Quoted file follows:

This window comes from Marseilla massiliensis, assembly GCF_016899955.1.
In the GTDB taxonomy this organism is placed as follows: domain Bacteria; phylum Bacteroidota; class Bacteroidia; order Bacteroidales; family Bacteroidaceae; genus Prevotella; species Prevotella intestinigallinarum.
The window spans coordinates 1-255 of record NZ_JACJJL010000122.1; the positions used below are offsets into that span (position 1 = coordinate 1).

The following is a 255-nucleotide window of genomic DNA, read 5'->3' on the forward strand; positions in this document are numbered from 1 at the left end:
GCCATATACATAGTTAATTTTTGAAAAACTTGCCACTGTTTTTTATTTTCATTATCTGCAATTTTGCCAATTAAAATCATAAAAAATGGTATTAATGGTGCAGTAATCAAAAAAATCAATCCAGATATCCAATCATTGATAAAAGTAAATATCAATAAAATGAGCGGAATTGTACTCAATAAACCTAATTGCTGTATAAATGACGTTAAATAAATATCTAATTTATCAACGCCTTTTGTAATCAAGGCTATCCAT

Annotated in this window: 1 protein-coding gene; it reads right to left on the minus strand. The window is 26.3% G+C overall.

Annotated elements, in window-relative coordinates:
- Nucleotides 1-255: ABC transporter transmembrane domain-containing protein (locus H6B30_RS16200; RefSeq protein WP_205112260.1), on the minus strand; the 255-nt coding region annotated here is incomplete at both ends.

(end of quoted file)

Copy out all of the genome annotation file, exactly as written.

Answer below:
This window comes from Marseilla massiliensis, assembly GCF_016899955.1.
In the GTDB taxonomy this organism is placed as follows: domain Bacteria; phylum Bacteroidota; class Bacteroidia; order Bacteroidales; family Bacteroidaceae; genus Prevotella; species Prevotella intestinigallinarum.
The window spans coordinates 1-255 of record NZ_JACJJL010000122.1; the positions used below are offsets into that span (position 1 = coordinate 1).

The following is a 255-nucleotide window of genomic DNA, read 5'->3' on the forward strand; positions in this document are numbered from 1 at the left end:
GCCATATACATAGTTAATTTTTGAAAAACTTGCCACTGTTTTTTATTTTCATTATCTGCAATTTTGCCAATTAAAATCATAAAAAATGGTATTAATGGTGCAGTAATCAAAAAAATCAATCCAGATATCCAATCATTGATAAAAGTAAATATCAATAAAATGAGCGGAATTGTACTCAATAAACCTAATTGCTGTATAAATGACGTTAAATAAATATCTAATTTATCAACGCCTTTTGTAATCAAGGCTATCCAT

Annotated in this window: 1 protein-coding gene; it reads right to left on the minus strand. The window is 26.3% G+C overall.

Annotated elements, in window-relative coordinates:
- Nucleotides 1-255: ABC transporter transmembrane domain-containing protein (locus H6B30_RS16200; RefSeq protein WP_205112260.1), on the minus strand; the 255-nt coding region annotated here is incomplete at both ends.